Book at least two days in advance as such cruises fill up quite fast. The simplest way to book is through your hotel.

    Cost: The price for these cruises usually ranges between Rs 2,000 and Rs 3,500.


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  • 11/03/17--23:14: A tour of changes
  • With global warming soaring, the time for a green turn has hopefully come. To meet visitors growing ecological concerns, tourism operators are peddling green vacations, socially responsible holidays and community-based responsible tourism (RT) ventures. The preservation of the environment and the willingness to accommodate visitors interested in interacting more with local communities has become a significant trend. Since the time Costa Rica, an early pioneer, prioritised sustainable travel and conservation back in the early 1990s, many players have entered the fray. Committed to minimising the carbon footprint and adhering to sustainable principles of tourism, Ministry of Tourism has formulated guidelines in the comprehensive Sustainable Tourism Criteria for India (STCI), which is a heartening move. Heres a pick of some incredible RT destinations and initiatives across the globe offering you green vacations that focus on sustainable travel. Hence, travel with a purpose in the International Year of Sustainable Tourism and Development.

    A venerable ecological utopia

    If you want to experience a shining example of how tourism and conservation can work in unison, head to Kangaroo Island, off the coast of South Australia. You can set out on a koala-spotting expedition, watch the kangaroos hopping around, gaze at the sea-lions basking on snow-white beaches, fur seals frolicking beneath the Admirals Arch, or stop by at Remarkable Rocks, a bunch of surreal stones perched on a headland, traverse the rolling farm lands, untouched national parks, tiny country towns, fishing hamlets, deserted sandy coves, towering sand dunes, and spectacular landscapes in this diverse island.

    The Islands commitment to sustainable tourism, its partnership with core government agencies responsible for managing the Islands resources, and adoption of the innovative Tourism Optimisation Management Model (which monitors the long-term health of Kangaroo Island as a tourism destination) ensures that the experience you have today will be the same as the experience enjoyed by generations to come. Kangaroo Island is protected through conservation zoning, wildlife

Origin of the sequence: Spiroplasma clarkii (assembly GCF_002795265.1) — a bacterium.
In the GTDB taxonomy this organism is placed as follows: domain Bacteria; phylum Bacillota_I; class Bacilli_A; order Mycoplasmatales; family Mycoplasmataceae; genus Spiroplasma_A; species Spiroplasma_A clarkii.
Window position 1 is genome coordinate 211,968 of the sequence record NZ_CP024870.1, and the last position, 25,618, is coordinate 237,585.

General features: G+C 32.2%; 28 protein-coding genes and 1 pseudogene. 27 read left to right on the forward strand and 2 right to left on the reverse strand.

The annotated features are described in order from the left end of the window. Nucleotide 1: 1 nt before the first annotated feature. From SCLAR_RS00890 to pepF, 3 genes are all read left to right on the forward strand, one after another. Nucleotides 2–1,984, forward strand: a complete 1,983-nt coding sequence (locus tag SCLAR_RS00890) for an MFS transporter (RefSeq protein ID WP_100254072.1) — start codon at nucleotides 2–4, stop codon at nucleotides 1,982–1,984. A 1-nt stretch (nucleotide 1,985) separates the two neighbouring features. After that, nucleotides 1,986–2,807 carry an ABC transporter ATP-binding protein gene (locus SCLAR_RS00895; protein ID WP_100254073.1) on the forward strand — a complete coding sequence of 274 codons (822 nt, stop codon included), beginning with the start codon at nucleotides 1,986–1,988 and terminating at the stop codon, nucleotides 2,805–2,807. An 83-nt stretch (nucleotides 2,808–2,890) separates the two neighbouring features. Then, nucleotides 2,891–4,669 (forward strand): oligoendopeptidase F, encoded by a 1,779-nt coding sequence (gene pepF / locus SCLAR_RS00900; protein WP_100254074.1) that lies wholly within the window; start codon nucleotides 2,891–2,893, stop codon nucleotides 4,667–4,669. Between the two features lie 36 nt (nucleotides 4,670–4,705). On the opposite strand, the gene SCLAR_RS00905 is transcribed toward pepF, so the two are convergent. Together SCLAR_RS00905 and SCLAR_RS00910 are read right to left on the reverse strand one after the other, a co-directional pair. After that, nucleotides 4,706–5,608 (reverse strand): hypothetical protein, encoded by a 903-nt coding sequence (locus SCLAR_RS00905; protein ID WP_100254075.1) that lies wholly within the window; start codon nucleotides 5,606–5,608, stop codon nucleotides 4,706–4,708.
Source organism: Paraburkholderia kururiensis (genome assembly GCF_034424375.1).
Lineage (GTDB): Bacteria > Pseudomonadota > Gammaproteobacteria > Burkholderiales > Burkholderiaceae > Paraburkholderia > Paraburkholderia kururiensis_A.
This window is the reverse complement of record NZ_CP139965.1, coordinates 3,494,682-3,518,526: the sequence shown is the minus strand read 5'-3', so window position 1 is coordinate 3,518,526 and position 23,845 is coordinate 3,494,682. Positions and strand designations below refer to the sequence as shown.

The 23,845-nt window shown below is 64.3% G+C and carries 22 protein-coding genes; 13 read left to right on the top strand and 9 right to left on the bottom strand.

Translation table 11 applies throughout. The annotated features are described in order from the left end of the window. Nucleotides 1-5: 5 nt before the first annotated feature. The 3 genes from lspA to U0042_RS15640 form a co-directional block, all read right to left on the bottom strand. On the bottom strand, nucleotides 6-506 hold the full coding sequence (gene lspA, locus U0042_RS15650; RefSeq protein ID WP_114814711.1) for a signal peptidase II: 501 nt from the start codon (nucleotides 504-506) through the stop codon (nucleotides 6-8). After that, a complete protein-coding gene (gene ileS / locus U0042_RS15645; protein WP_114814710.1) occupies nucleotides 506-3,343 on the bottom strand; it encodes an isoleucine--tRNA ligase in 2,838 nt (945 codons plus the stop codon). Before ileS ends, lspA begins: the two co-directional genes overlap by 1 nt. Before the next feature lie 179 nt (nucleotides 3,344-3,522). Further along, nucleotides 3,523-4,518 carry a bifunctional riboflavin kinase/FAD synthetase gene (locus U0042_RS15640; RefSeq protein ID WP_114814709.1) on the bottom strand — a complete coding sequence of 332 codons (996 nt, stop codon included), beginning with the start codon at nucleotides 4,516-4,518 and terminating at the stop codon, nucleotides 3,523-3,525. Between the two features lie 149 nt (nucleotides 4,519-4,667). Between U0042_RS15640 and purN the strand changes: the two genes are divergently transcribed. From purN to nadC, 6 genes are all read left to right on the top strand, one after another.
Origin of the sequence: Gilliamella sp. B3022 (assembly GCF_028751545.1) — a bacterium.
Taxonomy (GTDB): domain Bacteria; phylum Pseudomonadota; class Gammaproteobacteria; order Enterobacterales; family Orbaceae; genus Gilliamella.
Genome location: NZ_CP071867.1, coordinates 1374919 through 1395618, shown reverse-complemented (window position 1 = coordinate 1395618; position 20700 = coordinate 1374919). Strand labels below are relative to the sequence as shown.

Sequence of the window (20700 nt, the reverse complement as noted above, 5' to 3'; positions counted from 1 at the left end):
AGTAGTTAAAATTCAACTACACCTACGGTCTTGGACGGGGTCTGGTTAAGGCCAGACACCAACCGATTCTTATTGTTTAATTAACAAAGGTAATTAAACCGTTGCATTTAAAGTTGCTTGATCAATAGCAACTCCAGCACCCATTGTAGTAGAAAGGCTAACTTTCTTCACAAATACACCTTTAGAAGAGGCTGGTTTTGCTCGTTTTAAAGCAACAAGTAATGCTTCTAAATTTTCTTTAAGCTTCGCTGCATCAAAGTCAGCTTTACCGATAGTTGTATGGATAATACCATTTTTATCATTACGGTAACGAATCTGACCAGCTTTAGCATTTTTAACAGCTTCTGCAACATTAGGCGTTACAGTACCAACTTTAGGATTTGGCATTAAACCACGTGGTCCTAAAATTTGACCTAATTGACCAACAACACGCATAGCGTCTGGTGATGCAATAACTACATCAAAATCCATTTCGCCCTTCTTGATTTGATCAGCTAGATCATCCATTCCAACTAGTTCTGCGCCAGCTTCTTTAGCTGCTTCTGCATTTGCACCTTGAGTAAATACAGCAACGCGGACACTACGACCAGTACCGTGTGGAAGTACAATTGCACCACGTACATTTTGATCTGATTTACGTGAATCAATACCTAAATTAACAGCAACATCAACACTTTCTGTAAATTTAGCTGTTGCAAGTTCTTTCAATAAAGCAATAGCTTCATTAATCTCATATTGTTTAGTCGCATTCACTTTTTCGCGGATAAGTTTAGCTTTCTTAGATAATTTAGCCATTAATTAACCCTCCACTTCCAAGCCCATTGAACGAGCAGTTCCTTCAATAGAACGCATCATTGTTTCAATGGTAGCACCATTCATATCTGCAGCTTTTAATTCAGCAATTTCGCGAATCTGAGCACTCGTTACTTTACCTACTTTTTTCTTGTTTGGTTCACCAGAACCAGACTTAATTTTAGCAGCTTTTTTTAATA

reserves and heritage listing.

    Give waste a second chance

    Tourists can join hands in giving waste a second chance for better oceans by participating in the clean-up effort which will not only transform the plastic debris found in the ocean into thread to make fabric, but also help preserve Thailands crystal-clear sea and unspoilt coastal areas, especially in popular marine tourist attractions. As part of the development of sustainable tourism in the Kingdom of Thailand, the Tourism Authority of Thailand (TAT) has kick-started the unique project of Upscaling of the Oceans by collaborating with several partners like PTT Global Chemical (PTTGC), the local administration, communities, fishing villages, volunteers, divers and tourists.
    The project reaffirms TATs commitment to promoting RT and also driving green initiatives, bringing together over 100 divers and volunteers to remove trash from the seabed and along the beach on Ko Somet. The project will also ensure Ko Samet remains pristine, by providing the necessary infrastructure for trash collection, including special trash containers on the island.

    Beyond the backwaters